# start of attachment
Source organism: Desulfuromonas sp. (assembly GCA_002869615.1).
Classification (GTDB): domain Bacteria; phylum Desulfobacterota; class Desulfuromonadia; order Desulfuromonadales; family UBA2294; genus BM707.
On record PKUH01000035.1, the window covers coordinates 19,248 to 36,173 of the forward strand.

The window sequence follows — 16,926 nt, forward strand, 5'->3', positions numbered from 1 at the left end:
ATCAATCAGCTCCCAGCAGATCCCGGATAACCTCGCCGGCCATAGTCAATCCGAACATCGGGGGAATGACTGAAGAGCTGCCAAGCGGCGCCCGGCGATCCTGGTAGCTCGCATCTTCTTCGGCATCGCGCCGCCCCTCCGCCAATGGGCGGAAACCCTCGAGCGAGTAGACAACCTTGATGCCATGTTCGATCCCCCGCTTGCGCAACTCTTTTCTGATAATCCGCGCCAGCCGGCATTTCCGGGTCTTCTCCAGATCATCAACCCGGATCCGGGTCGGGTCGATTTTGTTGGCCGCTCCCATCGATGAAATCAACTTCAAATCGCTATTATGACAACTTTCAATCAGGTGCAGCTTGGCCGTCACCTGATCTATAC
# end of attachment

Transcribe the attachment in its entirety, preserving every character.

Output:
Source organism: Desulfuromonas sp. (assembly GCA_002869615.1).
Classification (GTDB): domain Bacteria; phylum Desulfobacterota; class Desulfuromonadia; order Desulfuromonadales; family UBA2294; genus BM707.
On record PKUH01000035.1, the window covers coordinates 19,248 to 36,173 of the forward strand.

The window sequence follows — 16,926 nt, forward strand, 5'->3', positions numbered from 1 at the left end:
ATCAATCAGCTCCCAGCAGATCCCGGATAACCTCGCCGGCCATAGTCAATCCGAACATCGGGGGAATGACTGAAGAGCTGCCAAGCGGCGCCCGGCGATCCTGGTAGCTCGCATCTTCTTCGGCATCGCGCCGCCCCTCCGCCAATGGGCGGAAACCCTCGAGCGAGTAGACAACCTTGATGCCATGTTCGATCCCCCGCTTGCGCAACTCTTTTCTGATAATCCGCGCCAGCCGGCATTTCCGGGTCTTCTCCAGATCATCAACCCGGATCCGGGTCGGGTCGATTTTGTTGGCCGCTCCCATCGATGAAATCAACTTCAAATCGCTATTATGACAACTTTCAATCAGGTGCAGCTTGGCCGTCACCTGATCTATAC